On Friday I prepared the genetic sampling kit for next week’s surveys and also headed out into the field to establish permissions for the forthcoming habitat surveys.

Next week I’ll be meeting with the new project officer for the NE Water Vole Conservation and Mink Control Project and I’ll be carrying out some electro fishing and genetic sampling with the Don Bailiff’s

Cheers Jamie


Week Eleven, 24/08/09.


Week Eleven was due to start with a day’s electro fishing with the Dee team, but due to the river levels it was deemed too difficult to survey given the conditions. So I spent the morning in the office before heading into meet with Iain one of the Trust directors. Here we discussed the progress to date and discussed various plans of action over a nice cup of tea. After meeting with Ian I headed into the University of Aberdeen to meet with the new Water Vole Conservation and Mink Control Officer, Sarah Atkinson. The aim of the visit was to introduce her to my previous work with the project and to begin the handover phase. I spent the afternoon going over various aspects of the post and establishing plans for the forthcoming weeks.

Tuesday was the first day of electro fishing with the Don Bailiff team.  From our previous meetings we had outlined our survey plan and it was now time to put it into action. Sarah was to join me to meet the bailiff’s and also to provide an extra pair of hands. We headed up to meet the Jim and Martin at the hatchery at Strathdon, where we prepared the electro fishing kit and set off. The first site was on the Nochty Burn one of the more important tributaries upstream of the hatchery. We sampled at two locations on the burn carrying out Stock samples as well for the Don Board. It made sense to make the most of the extra bodies whilst in these locations. I was amazed at the number of fish found in very small sections of the burn. In general twice as many trout as salmon were found but we did cover a variety of habitats within a survey section. The density of the fry and parr was amazing, who said there are no fish in the Don, There were some rather chubby trout in the deeper pools and under the undercut banks which I suspect were feeding on the trout and salmon fry present.  These fish would soon be moving downstream to the main river; due to their size they just don’t have the cover to protect them from predators in the smaller shallower burns.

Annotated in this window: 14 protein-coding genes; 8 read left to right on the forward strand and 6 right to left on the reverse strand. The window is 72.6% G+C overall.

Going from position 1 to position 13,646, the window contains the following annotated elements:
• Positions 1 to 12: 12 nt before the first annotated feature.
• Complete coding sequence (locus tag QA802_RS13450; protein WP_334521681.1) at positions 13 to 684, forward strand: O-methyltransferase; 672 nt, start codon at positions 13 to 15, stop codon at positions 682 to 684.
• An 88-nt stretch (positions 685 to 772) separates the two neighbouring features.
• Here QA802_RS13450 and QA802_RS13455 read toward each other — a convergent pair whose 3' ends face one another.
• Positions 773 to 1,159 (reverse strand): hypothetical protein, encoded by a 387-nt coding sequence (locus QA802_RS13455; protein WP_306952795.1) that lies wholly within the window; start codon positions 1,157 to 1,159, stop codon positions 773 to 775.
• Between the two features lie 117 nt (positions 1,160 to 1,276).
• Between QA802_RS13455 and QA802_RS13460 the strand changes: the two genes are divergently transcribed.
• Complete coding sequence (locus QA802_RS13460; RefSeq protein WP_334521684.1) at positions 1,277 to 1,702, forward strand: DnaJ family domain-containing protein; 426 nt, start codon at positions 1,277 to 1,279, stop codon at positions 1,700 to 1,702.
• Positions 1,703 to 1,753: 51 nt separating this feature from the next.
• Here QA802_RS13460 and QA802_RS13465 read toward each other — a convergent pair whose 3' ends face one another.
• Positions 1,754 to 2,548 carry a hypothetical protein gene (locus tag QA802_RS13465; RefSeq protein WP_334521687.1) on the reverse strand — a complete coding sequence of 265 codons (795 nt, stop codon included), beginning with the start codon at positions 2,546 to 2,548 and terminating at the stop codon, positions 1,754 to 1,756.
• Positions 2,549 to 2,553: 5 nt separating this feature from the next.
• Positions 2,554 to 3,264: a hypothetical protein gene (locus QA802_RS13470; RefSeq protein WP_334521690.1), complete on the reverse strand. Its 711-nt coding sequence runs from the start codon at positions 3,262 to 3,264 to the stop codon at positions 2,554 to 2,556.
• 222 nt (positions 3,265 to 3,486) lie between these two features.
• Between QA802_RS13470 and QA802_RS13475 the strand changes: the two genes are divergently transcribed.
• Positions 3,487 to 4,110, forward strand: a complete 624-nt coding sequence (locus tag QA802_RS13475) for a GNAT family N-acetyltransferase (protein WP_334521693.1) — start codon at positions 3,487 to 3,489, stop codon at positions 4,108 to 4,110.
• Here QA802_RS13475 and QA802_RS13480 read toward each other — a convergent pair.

Jim was in control of the electro fishing backpack and Martin and I were responsible for catching the fish. We collected the stunned fish with scoop nets and placed them in buckets of water. Once a section was completed we left the water and worked on the bankside. Where we identified, measured and recorded the fish caught prior to taking a genetic sample. We only wanted to sample the salmon and so upon identifying returned the trout to another bucket to recover before releasing. The salmon were anesthetised, then measured, given an age class and a small section of tissue was clipped from their adipose fin. This sample was then placed into a labelled tube containing ethanol to preserve it. This procedure was then repeated at another location on the Nochty further downstream and at two further locations on the Buchat and Ernan Burns. The day was very interesting enabling me to get to know new sections of the upper catchment more intimately, whilst working with the Board to achieve not only our targets but the boards also.